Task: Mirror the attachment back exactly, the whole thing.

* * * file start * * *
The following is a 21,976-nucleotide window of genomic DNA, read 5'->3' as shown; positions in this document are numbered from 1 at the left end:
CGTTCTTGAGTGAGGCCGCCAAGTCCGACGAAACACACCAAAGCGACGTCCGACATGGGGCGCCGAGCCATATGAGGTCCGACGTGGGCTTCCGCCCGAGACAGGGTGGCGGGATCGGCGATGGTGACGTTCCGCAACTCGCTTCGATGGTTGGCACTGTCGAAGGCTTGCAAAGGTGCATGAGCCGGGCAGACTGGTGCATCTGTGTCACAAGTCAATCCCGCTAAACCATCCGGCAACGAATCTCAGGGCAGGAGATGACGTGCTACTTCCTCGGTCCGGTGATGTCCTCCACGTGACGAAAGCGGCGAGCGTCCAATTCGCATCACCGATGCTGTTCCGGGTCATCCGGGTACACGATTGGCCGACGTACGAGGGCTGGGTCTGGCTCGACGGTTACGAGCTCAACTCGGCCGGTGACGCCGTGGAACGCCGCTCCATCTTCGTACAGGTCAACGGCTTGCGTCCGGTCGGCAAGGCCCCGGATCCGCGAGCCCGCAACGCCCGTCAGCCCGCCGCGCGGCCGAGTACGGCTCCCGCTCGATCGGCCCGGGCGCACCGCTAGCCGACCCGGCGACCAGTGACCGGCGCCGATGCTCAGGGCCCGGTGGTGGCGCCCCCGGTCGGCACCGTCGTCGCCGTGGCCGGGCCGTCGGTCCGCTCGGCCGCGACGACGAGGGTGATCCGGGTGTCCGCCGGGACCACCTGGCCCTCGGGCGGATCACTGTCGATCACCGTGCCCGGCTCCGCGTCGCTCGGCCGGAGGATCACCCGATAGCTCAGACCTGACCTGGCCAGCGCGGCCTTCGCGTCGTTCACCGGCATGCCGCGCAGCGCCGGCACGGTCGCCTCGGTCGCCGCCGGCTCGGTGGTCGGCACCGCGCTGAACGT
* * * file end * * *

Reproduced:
The following is a 21,976-nucleotide window of genomic DNA, read 5'->3' as shown; positions in this document are numbered from 1 at the left end:
CGTTCTTGAGTGAGGCCGCCAAGTCCGACGAAACACACCAAAGCGACGTCCGACATGGGGCGCCGAGCCATATGAGGTCCGACGTGGGCTTCCGCCCGAGACAGGGTGGCGGGATCGGCGATGGTGACGTTCCGCAACTCGCTTCGATGGTTGGCACTGTCGAAGGCTTGCAAAGGTGCATGAGCCGGGCAGACTGGTGCATCTGTGTCACAAGTCAATCCCGCTAAACCATCCGGCAACGAATCTCAGGGCAGGAGATGACGTGCTACTTCCTCGGTCCGGTGATGTCCTCCACGTGACGAAAGCGGCGAGCGTCCAATTCGCATCACCGATGCTGTTCCGGGTCATCCGGGTACACGATTGGCCGACGTACGAGGGCTGGGTCTGGCTCGACGGTTACGAGCTCAACTCGGCCGGTGACGCCGTGGAACGCCGCTCCATCTTCGTACAGGTCAACGGCTTGCGTCCGGTCGGCAAGGCCCCGGATCCGCGAGCCCGCAACGCCCGTCAGCCCGCCGCGCGGCCGAGTACGGCTCCCGCTCGATCGGCCCGGGCGCACCGCTAGCCGACCCGGCGACCAGTGACCGGCGCCGATGCTCAGGGCCCGGTGGTGGCGCCCCCGGTCGGCACCGTCGTCGCCGTGGCCGGGCCGTCGGTCCGCTCGGCCGCGACGACGAGGGTGATCCGGGTGTCCGCCGGGACCACCTGGCCCTCGGGCGGATCACTGTCGATCACCGTGCCCGGCTCCGCGTCGCTCGGCCGGAGGATCACCCGATAGCTCAGACCTGACCTGGCCAGCGCGGCCTTCGCGTCGTTCACCGGCATGCCGCGCAGCGCCGGCACGGTCGCCTCGGTCGCCGCCGGCTCGGTGGTCGGCACCGCGCTGAACGT